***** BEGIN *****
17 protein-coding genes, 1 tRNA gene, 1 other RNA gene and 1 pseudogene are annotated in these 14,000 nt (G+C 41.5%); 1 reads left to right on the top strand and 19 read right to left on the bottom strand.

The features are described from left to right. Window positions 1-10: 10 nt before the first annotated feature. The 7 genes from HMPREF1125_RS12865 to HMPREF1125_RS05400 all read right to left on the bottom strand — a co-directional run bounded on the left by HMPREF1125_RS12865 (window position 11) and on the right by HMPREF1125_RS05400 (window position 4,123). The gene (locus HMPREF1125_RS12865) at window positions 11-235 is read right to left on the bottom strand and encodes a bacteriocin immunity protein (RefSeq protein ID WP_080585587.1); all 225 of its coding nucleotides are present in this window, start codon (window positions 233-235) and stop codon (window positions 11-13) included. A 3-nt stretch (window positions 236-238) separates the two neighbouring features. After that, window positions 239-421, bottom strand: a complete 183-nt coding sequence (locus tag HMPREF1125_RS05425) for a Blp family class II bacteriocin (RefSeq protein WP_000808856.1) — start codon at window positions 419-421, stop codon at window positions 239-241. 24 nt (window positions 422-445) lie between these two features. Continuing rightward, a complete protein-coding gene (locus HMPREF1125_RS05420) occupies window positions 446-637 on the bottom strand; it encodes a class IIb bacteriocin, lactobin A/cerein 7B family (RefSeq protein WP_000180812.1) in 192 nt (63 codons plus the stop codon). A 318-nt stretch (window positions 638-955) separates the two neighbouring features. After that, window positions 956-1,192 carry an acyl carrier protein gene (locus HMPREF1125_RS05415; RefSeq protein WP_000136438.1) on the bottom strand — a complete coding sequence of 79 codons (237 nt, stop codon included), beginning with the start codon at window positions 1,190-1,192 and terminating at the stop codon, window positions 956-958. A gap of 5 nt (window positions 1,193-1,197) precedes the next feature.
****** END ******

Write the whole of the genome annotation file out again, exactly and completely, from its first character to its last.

17 protein-coding genes, 1 tRNA gene, 1 other RNA gene and 1 pseudogene are annotated in these 14,000 nt (G+C 41.5%); 1 reads left to right on the top strand and 19 read right to left on the bottom strand.

The features are described from left to right. Window positions 1-10: 10 nt before the first annotated feature. The 7 genes from HMPREF1125_RS12865 to HMPREF1125_RS05400 all read right to left on the bottom strand — a co-directional run bounded on the left by HMPREF1125_RS12865 (window position 11) and on the right by HMPREF1125_RS05400 (window position 4,123). The gene (locus HMPREF1125_RS12865) at window positions 11-235 is read right to left on the bottom strand and encodes a bacteriocin immunity protein (RefSeq protein ID WP_080585587.1); all 225 of its coding nucleotides are present in this window, start codon (window positions 233-235) and stop codon (window positions 11-13) included. A 3-nt stretch (window positions 236-238) separates the two neighbouring features. After that, window positions 239-421, bottom strand: a complete 183-nt coding sequence (locus tag HMPREF1125_RS05425) for a Blp family class II bacteriocin (RefSeq protein WP_000808856.1) — start codon at window positions 419-421, stop codon at window positions 239-241. 24 nt (window positions 422-445) lie between these two features. Continuing rightward, a complete protein-coding gene (locus HMPREF1125_RS05420) occupies window positions 446-637 on the bottom strand; it encodes a class IIb bacteriocin, lactobin A/cerein 7B family (RefSeq protein WP_000180812.1) in 192 nt (63 codons plus the stop codon). A 318-nt stretch (window positions 638-955) separates the two neighbouring features. After that, window positions 956-1,192 carry an acyl carrier protein gene (locus HMPREF1125_RS05415; RefSeq protein WP_000136438.1) on the bottom strand — a complete coding sequence of 79 codons (237 nt, stop codon included), beginning with the start codon at window positions 1,190-1,192 and terminating at the stop codon, window positions 956-958. A gap of 5 nt (window positions 1,193-1,197) precedes the next feature.